If it's crap ... We'll tell you
Ever have one of those days when you feel like you're fading away? That's certainly a problem facing the hero of the sci-fi story 'The Shrinking Man.' He is near simultaneously exposed to radiation and insecticide, a combination that causes him to, you guessed it, shrink. The story was written by legendary author Richard Matheson, and was adapted into the film 'The Incredible Shrinking Man' in 1957. Now, MGM, which acquired the rights to the novel from Universal when they lapsed over the summer, is planning a contemporary remake. Matheson himself, now 87, will pen the screenplay along with his son Richard Matheson, Jr. Though comedic iterations of this same idea have appeared in several films since 1957's 'The Incredible Shrinking Man,' the senior Matheson stresses that the new version will not be a comedy. The last Matheson story to be adapted into a film was 2011's 'Real Steel.'
So, MGM has finally run out of their own properties to remake and now they're snatching up catalog titles from other studios? They are already planning remakes of 'The Magnificent Seven,' 'WarGames,' and 'Ben-Hur' just to name a few. Regardless, it is not the studio banner nor even the original film that has me interested in this remake. It is the writer. Richard Matheson is a living icon of science-fiction, and a personal hero of mine. Obviously, it is a fallacy to judge a writer on the films that are adapted from his works, but it was Steven Spielberg's 'Duel' that first introduced me to Matheson; in so much as I loved the movie to such a degree that I immediately sought out the creator of the story on which it was based. Then I found out that he had written some of my absolute favorite episodes of 'The Twilight Zone:' 'Night Call,' 'Nightmare at 20,000 Feet,' and 'The Invaders.' He wrote the novel 'I Am Legend,' my favorite adaptation of which would be Vincent Price's 'The Last Man on Earth.' I am so thrilled that not only is Matheson still working, but he's also going to be the guiding force in this remake. I'm also glad to see that he wants to take the comedy out and, craft, in his words, an "existential action movie."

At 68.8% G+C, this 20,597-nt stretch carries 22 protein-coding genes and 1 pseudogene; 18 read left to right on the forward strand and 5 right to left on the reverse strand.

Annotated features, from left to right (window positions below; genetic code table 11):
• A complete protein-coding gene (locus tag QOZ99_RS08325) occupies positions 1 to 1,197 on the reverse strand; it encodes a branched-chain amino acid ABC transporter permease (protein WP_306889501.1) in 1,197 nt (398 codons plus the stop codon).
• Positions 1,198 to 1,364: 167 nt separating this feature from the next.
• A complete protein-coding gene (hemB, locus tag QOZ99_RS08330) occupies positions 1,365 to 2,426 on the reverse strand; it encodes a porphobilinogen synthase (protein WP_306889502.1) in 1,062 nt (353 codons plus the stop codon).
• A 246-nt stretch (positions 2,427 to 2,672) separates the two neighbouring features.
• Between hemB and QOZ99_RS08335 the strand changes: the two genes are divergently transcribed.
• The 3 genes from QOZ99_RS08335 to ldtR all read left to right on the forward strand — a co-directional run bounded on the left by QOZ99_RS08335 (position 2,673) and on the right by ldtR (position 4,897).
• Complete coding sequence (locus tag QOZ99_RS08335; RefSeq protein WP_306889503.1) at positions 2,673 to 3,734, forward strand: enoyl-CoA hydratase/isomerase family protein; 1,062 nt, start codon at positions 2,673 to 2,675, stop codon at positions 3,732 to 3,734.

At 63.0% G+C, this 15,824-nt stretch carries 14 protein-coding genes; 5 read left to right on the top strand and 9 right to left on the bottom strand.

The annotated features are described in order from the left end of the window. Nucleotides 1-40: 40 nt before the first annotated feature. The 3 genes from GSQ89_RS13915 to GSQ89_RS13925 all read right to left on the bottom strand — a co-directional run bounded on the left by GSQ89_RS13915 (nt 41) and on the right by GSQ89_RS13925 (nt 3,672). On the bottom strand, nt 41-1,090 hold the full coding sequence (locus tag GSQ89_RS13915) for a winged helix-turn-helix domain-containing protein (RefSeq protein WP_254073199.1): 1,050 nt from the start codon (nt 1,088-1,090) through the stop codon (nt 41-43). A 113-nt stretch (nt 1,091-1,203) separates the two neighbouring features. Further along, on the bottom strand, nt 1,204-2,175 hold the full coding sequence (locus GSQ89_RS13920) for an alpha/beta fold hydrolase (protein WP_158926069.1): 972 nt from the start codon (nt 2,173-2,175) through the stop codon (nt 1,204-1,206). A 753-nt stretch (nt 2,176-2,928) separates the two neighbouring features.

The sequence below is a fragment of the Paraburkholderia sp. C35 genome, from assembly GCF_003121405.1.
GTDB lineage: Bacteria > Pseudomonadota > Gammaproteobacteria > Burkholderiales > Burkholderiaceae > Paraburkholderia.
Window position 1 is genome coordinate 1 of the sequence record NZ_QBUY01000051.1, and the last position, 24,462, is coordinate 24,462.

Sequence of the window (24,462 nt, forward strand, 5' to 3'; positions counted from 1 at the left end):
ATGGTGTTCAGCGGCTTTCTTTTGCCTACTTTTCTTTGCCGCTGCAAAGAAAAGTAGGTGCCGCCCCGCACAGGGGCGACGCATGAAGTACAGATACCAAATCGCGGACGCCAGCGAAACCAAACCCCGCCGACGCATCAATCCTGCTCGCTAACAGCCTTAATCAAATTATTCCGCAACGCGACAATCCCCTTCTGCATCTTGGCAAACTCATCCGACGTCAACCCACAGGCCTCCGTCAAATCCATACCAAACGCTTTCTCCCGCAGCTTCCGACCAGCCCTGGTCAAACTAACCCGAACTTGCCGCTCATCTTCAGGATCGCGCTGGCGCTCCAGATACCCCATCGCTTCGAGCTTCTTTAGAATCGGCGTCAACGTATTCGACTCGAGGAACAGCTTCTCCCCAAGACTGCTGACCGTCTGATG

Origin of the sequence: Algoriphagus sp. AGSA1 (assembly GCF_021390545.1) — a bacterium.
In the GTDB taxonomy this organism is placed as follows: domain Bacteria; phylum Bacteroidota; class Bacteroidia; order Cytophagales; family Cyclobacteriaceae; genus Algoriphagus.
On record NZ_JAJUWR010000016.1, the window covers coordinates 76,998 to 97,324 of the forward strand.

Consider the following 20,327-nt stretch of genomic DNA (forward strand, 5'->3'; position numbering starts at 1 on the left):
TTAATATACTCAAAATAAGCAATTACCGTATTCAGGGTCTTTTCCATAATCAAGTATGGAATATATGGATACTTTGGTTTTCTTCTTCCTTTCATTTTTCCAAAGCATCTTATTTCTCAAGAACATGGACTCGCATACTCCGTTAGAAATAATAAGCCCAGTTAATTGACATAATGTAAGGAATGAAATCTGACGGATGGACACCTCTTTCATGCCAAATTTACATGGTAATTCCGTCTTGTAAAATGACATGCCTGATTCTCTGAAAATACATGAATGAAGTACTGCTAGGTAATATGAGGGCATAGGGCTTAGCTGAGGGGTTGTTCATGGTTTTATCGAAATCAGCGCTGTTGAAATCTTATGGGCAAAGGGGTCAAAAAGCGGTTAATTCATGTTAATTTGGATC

What do you guys think? Would you be interested in an 'Incredible Shrinking Man' remake? Any Matheson fans out there excited that he'll be taking the lead on this?